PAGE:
(EDITOR’S NOTE: To access the Sal Paolantonio interview fast-forward to 26:33 of the following attachment: Ep 13: Remembering 2020; Nick Canepa on Jack Murphy Stadium; Sal Paolantonio Joins the Show | The Eye Test for Two | Spreaker
For years NFL watchdogs wondered who was more responsible for New England’s dominance – Tom Brady or Bill Belichick. But now, one year into the Brady-Belichick divorce, ESPN national correspondent Sal Paolantonio believes they have their answer.
“I’m going with Brady over Belichick,” he said on the latest “Eye Test for Two” podcast. “I’ve said it a lot this year. I said it at the beginning of this year. I always thought Brady was the driver of the bus.”
The numbers this season support him. In their 20 years together, Brady and Belichick appeared in nine Super Bowl, won six Lombardi trophies and walked off with 17 division titles. But in their first season apart, Brady is 10-5 with Tampa Bay, and the Bucs are going to the playoffs for the first time since 2007.
And Belichick? At 6-9, he’s enduring his first losing season since 2000 – or the last time Brady didn’t start – and his first non-playoff year since 2008, the season Brady missed all but one game with a season-ending knee injury.
Connect the dots, and you have Brady in a takedown.
“Design matters,” said Paolantonio. “But if you don’t have talent to execute that design in the game of football it’s just not going to work. And to me, I will take Brady. And I think the proof is, without a doubt – overused phrase – but it’s key. The proof is in the pudding this year.”
Again, he has the support of overwhelming numbers. Brady’s 36 touchdown passes ties his 2015 total and is the most he has thrown at any time since 2011 when the Patriots went to Super Bowl XLVI, while Brady’s replacement, Cam Newton, has twice as many interceptions (10) as touchdown passes (5).
Furthermore, Newton has been benched three times and four times failed to complete 10 passes, while the Patriots were swept by an opponent (Buffalo) for the first time in two decades.
If there’s a question in New England, it’s not about defense or the offensive line or the coaching staff. It’s about the quarterback. Namely, what does New England do and where does it go in 2021?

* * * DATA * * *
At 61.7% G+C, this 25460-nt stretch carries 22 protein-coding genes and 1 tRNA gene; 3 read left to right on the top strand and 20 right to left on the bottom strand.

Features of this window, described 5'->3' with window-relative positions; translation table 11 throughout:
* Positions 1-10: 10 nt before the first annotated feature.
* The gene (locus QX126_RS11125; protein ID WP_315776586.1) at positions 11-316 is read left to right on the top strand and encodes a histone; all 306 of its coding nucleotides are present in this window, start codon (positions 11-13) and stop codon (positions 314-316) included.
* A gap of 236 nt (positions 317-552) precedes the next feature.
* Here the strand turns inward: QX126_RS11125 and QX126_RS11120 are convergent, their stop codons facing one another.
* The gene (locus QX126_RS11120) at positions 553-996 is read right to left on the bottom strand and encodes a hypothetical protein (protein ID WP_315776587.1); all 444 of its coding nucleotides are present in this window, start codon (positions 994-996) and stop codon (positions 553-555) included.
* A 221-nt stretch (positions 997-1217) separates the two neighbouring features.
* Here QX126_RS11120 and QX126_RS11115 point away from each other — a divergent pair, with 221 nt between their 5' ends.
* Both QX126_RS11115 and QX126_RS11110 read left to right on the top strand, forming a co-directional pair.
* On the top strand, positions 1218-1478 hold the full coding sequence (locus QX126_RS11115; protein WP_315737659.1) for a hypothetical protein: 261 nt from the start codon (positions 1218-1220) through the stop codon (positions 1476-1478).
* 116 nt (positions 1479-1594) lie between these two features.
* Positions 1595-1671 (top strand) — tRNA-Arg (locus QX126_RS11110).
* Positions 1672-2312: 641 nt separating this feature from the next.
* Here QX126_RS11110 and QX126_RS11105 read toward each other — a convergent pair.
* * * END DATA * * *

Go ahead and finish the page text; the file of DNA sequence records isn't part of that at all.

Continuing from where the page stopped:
“People are saying now that Belichick has his biggest rebuild of all time; his greatest task of all time,” said Paolantonio. “No. No. No. Time out, people. He had that last year. Basically, they are where they started at the beginning of the year. Where was the succession plan?
“They had to know that Brady was leaving. Where was the succession plan? Don’t tell me it was Jarrett Stidham, a backstop of Cam Newton. So the Stidham experiment failed, and the Cam Newton experiment has yet to pay the dividends that they want it to.
“And, also, what you are seeing is … what’s catching up with Belichick and that entire operation … is that Brady papered over all of their poor personnel decisions. They always churned the roster every year. Wide receiver. Running back. Get rid of Lawyer Milloy. Get rid of Ty Law. It doesn’t matter.
“Richard Seymour? He can go. It doesn’t matter. Why? Because you always had 12 (Brady’s number) to make it better. He was the guy who was going to make it all better for Belichick. With Brady out of the picture, now you’re seeing that all those personnel decisions can’t be fixed by Brady’s presence on the field.”
He’s right about that. The Patriots don’t have one receiver with more than 53 catches. They have as many TD catches by running backs (4) as they do wide receivers. And their leading scorer is their quarterback, whose 12 TD runs are only four short of the entire offensive production, pass and run.
Bottom line: This is a team with a myriad of problems, most of which are on the offense that Brady once led.
“The other thing,” said Paolantonio, “is the opt-outs. They (the Patriots) had more COVID-19 opt-outs in the summer than any other team. So the players were smart enough to see … those players that opted out and took care of their health and their families before their profession … were smart enough to see that the succession plan for Brady was not going to work. So (they said), ‘We’ll take a step back and take care of ourselves and our health and our families.’
“I always said Brady, and now I think the proof is overwhelming. And I got the Bucs and the Chiefs in the Super Bowl.”